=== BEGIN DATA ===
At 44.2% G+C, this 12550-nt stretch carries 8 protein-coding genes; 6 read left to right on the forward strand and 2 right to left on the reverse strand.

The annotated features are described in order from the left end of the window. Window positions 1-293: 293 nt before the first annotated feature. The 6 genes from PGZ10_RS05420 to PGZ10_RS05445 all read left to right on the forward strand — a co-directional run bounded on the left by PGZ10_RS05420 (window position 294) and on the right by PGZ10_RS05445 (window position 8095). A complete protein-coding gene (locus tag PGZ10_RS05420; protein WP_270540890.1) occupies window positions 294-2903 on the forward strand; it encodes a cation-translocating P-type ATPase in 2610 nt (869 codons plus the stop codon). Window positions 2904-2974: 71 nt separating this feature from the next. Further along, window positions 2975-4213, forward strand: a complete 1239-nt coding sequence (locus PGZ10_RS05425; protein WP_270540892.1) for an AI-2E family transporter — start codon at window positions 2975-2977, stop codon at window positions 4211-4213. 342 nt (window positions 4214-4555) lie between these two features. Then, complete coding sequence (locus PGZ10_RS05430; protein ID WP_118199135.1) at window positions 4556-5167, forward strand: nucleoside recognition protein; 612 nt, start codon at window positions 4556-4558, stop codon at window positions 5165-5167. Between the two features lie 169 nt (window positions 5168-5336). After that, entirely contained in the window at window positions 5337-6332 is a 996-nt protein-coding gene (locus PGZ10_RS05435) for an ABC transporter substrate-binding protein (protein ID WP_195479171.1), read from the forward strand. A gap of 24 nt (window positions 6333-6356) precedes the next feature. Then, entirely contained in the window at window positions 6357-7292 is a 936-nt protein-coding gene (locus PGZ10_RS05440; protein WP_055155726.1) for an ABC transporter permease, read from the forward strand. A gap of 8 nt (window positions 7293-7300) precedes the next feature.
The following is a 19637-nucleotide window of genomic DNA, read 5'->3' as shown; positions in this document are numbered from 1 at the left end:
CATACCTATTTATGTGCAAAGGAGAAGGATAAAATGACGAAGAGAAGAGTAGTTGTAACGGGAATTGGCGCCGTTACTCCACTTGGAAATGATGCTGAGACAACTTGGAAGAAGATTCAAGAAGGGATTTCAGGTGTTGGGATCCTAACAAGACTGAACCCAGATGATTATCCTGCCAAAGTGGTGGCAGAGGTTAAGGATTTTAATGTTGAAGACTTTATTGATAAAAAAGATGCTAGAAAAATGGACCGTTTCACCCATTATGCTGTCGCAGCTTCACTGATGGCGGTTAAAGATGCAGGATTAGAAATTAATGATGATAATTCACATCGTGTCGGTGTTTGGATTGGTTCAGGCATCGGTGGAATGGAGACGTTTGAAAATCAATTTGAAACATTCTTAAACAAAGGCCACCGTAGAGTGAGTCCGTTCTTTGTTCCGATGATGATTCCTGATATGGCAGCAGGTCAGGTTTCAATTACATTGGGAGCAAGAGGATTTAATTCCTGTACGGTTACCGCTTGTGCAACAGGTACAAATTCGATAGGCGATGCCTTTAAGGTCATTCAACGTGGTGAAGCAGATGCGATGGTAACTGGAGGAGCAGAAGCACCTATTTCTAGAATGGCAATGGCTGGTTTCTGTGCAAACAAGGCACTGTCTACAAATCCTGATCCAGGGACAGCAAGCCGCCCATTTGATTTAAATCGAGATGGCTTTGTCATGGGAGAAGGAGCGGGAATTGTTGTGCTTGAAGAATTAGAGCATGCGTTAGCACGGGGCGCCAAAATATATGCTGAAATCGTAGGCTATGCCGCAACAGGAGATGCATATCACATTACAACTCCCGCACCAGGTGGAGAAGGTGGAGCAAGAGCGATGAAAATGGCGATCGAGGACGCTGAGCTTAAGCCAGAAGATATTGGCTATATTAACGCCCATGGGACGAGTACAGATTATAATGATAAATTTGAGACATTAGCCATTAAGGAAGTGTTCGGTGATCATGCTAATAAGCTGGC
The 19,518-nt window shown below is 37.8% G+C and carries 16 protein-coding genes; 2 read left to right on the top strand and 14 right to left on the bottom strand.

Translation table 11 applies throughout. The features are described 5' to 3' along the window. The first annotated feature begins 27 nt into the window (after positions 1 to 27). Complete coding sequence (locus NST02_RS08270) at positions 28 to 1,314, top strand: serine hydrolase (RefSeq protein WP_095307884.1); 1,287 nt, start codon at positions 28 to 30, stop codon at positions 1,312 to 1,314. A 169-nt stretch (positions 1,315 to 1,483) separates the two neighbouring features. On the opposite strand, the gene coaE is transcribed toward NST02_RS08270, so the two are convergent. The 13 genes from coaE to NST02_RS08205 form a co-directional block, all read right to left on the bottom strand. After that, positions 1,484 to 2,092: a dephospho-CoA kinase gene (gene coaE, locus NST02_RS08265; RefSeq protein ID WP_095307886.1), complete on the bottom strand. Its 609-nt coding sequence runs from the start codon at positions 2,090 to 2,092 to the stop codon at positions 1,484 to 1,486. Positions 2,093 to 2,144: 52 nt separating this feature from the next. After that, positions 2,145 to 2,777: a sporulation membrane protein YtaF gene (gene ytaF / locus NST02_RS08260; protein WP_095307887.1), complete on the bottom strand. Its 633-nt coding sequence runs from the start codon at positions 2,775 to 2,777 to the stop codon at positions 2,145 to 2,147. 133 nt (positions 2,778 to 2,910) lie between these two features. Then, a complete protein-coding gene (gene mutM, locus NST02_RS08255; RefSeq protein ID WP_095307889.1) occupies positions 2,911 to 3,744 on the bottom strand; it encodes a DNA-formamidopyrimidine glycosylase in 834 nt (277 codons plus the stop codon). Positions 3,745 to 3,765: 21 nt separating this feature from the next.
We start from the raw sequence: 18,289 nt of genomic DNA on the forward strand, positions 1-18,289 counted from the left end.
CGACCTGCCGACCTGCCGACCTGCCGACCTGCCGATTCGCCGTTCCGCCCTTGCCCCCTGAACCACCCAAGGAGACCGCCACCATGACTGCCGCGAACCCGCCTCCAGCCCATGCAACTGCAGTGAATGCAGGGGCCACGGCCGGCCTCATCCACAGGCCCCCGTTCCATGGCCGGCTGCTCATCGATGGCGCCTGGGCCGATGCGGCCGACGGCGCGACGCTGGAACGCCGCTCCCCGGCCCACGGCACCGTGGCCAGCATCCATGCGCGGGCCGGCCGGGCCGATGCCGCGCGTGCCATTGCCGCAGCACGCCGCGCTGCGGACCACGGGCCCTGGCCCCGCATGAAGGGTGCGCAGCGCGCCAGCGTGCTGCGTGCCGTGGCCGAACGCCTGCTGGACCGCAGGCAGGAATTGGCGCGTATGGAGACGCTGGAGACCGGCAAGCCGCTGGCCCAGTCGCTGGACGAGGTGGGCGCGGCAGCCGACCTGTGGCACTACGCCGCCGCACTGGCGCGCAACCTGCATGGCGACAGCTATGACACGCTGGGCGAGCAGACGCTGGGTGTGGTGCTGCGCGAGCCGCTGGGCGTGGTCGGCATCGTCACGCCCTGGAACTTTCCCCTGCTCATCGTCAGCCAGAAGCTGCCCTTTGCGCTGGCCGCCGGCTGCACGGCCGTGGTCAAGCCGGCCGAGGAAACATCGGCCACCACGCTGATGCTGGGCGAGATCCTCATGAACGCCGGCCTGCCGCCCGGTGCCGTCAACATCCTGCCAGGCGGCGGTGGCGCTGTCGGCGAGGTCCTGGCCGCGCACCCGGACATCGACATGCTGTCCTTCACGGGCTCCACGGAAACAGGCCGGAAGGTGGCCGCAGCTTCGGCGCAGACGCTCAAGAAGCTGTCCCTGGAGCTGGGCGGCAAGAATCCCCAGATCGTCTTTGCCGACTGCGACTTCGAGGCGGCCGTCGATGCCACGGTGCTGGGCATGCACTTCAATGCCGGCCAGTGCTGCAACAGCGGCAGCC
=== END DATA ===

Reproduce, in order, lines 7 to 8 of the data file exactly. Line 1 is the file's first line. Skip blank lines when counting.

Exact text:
We start from the raw sequence: 18,289 nt of genomic DNA on the forward strand, positions 1-18,289 counted from the left end.
CGACCTGCCGACCTGCCGACCTGCCGACCTGCCGATTCGCCGTTCCGCCCTTGCCCCCTGAACCACCCAAGGAGACCGCCACCATGACTGCCGCGAACCCGCCTCCAGCCCATGCAACTGCAGTGAATGCAGGGGCCACGGCCGGCCTCATCCACAGGCCCCCGTTCCATGGCCGGCTGCTCATCGATGGCGCCTGGGCCGATGCGGCCGACGGCGCGACGCTGGAACGCCGCTCCCCGGCCCACGGCACCGTGGCCAGCATCCATGCGCGGGCCGGCCGGGCCGATGCCGCGCGTGCCATTGCCGCAGCACGCCGCGCTGCGGACCACGGGCCCTGGCCCCGCATGAAGGGTGCGCAGCGCGCCAGCGTGCTGCGTGCCGTGGCCGAACGCCTGCTGGACCGCAGGCAGGAATTGGCGCGTATGGAGACGCTGGAGACCGGCAAGCCGCTGGCCCAGTCGCTGGACGAGGTGGGCGCGGCAGCCGACCTGTGGCACTACGCCGCCGCACTGGCGCGCAACCTGCATGGCGACAGCTATGACACGCTGGGCGAGCAGACGCTGGGTGTGGTGCTGCGCGAGCCGCTGGGCGTGGTCGGCATCGTCACGCCCTGGAACTTTCCCCTGCTCATCGTCAGCCAGAAGCTGCCCTTTGCGCTGGCCGCCGGCTGCACGGCCGTGGTCAAGCCGGCCGAGGAAACATCGGCCACCACGCTGATGCTGGGCGAGATCCTCATGAACGCCGGCCTGCCGCCCGGTGCCGTCAACATCCTGCCAGGCGGCGGTGGCGCTGTCGGCGAGGTCCTGGCCGCGCACCCGGACATCGACATGCTGTCCTTCACGGGCTCCACGGAAACAGGCCGGAAGGTGGCCGCAGCTTCGGCGCAGACGCTCAAGAAGCTGTCCCTGGAGCTGGGCGGCAAGAATCCCCAGATCGTCTTTGCCGACTGCGACTTCGAGGCGGCCGTCGATGCCACGGTGCTGGGCATGCACTTCAATGCCGGCCAGTGCTGCAACAGCGGCAGCC